Reunified Germany is stronger than ever. Even the eastern Germany economy is on the up. But opinion polls still suggest that in both halves of the new republic there are reservations.
It's two former East Germans - Chancellor Angela Merkel and President Joachim Gauck - who occupy the highest offices in the land. But the massive influx of refugees looks set to bring dramatic changes.
On the international stage Germany continues to attempt a difficult tightrope act. Playing a bigger role in international crisis management while not awakening old fears about German dominance.
25 years on from German reunification, is the country ready to take on the new challenges?
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Alan Posener is a German-British author and political commentator for the daily "Die Welt". He says: “Germany is still divided - politically, economically and mentally. East Germans still do not see themselves as part of the West”.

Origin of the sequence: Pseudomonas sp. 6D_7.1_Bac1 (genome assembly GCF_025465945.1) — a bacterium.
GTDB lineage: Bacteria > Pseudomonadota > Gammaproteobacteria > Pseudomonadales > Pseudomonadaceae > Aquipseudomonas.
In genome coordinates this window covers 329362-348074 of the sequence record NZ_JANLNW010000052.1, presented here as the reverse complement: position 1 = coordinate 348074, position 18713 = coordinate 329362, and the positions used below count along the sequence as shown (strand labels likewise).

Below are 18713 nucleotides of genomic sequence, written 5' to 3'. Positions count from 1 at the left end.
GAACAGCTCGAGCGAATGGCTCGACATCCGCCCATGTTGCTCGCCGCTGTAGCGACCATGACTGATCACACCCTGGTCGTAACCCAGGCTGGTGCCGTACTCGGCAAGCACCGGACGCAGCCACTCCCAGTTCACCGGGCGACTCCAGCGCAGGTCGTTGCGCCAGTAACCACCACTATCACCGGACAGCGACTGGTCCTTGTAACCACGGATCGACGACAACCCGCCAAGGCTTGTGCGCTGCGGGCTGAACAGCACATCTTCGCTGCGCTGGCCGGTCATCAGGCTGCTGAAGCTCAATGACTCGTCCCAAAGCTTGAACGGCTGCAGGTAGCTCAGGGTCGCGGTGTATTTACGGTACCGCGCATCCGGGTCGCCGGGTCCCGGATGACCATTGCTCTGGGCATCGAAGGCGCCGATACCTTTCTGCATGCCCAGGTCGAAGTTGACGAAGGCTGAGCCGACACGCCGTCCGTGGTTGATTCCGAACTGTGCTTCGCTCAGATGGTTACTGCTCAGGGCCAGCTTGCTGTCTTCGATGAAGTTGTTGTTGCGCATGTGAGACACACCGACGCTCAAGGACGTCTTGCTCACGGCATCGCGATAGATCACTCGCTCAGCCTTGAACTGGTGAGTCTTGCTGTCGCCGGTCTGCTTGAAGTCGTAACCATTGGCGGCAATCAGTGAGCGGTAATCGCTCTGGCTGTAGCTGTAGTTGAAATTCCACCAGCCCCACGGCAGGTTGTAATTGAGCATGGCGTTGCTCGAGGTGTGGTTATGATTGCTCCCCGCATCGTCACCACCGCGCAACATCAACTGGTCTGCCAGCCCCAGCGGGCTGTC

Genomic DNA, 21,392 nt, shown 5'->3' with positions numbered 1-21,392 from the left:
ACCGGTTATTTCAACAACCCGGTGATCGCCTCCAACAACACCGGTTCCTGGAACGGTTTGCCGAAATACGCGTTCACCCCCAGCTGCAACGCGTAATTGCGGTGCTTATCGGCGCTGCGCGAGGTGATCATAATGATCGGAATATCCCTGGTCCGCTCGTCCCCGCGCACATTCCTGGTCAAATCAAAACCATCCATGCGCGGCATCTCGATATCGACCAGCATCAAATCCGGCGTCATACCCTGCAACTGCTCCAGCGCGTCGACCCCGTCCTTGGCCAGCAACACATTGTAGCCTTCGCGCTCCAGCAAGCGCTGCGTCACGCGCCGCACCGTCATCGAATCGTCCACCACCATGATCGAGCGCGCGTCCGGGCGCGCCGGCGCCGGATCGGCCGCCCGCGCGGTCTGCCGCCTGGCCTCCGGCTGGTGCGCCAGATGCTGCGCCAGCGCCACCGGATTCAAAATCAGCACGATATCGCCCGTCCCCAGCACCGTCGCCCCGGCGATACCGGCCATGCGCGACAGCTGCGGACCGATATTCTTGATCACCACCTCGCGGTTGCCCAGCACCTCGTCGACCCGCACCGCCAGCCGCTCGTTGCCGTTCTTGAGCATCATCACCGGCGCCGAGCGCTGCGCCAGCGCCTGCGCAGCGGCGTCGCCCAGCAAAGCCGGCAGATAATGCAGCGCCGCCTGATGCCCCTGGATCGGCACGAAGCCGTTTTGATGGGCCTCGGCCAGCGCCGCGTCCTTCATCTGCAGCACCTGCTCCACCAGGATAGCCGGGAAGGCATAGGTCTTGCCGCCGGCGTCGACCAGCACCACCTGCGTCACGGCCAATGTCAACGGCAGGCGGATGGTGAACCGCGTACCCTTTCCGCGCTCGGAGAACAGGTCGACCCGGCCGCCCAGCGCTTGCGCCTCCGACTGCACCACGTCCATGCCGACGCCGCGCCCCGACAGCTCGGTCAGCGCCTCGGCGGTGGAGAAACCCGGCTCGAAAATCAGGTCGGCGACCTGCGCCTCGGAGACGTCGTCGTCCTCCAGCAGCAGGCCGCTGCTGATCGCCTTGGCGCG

Ines Pohl is soon heading to Washington as a correspondent for DW. Until recently she was editor-in-chief of the daily "taz - die tageszeitung". She says "After 25 years of unity Germany should no longer hide in the shadow of the past and should take international responsibility, even in difficult situations."
Pascal Thibaut is Germany correspondent for Radio France International. He says: “Most French people have mixed feelings towards the unified Germany. There is both admiration and animosity.”